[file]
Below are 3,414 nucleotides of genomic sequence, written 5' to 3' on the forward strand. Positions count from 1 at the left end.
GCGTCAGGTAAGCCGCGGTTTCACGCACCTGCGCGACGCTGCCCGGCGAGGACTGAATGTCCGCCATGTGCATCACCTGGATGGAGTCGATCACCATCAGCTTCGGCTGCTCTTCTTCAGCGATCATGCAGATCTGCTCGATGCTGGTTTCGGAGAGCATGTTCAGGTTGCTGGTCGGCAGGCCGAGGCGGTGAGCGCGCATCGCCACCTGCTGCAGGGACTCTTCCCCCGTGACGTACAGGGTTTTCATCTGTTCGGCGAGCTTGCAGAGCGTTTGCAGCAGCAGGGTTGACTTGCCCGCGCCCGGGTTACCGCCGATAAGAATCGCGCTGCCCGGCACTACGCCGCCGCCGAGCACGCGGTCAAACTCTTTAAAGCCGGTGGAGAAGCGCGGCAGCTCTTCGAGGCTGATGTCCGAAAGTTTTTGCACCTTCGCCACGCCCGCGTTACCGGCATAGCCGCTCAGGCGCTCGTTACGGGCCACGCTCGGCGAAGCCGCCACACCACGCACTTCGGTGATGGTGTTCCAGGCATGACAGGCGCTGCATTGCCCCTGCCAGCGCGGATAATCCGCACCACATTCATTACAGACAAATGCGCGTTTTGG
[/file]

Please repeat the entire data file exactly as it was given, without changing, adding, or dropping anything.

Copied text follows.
Below are 3,414 nucleotides of genomic sequence, written 5' to 3' on the forward strand. Positions count from 1 at the left end.
GCGTCAGGTAAGCCGCGGTTTCACGCACCTGCGCGACGCTGCCCGGCGAGGACTGAATGTCCGCCATGTGCATCACCTGGATGGAGTCGATCACCATCAGCTTCGGCTGCTCTTCTTCAGCGATCATGCAGATCTGCTCGATGCTGGTTTCGGAGAGCATGTTCAGGTTGCTGGTCGGCAGGCCGAGGCGGTGAGCGCGCATCGCCACCTGCTGCAGGGACTCTTCCCCCGTGACGTACAGGGTTTTCATCTGTTCGGCGAGCTTGCAGAGCGTTTGCAGCAGCAGGGTTGACTTGCCCGCGCCCGGGTTACCGCCGATAAGAATCGCGCTGCCCGGCACTACGCCGCCGCCGAGCACGCGGTCAAACTCTTTAAAGCCGGTGGAGAAGCGCGGCAGCTCTTCGAGGCTGATGTCCGAAAGTTTTTGCACCTTCGCCACGCCCGCGTTACCGGCATAGCCGCTCAGGCGCTCGTTACGGGCCACGCTCGGCGAAGCCGCCACACCACGCACTTCGGTGATGGTGTTCCAGGCATGACAGGCGCTGCATTGCCCCTGCCAGCGCGGATAATCCGCACCACATTCATTACAGACAAATGCGCGTTTTGG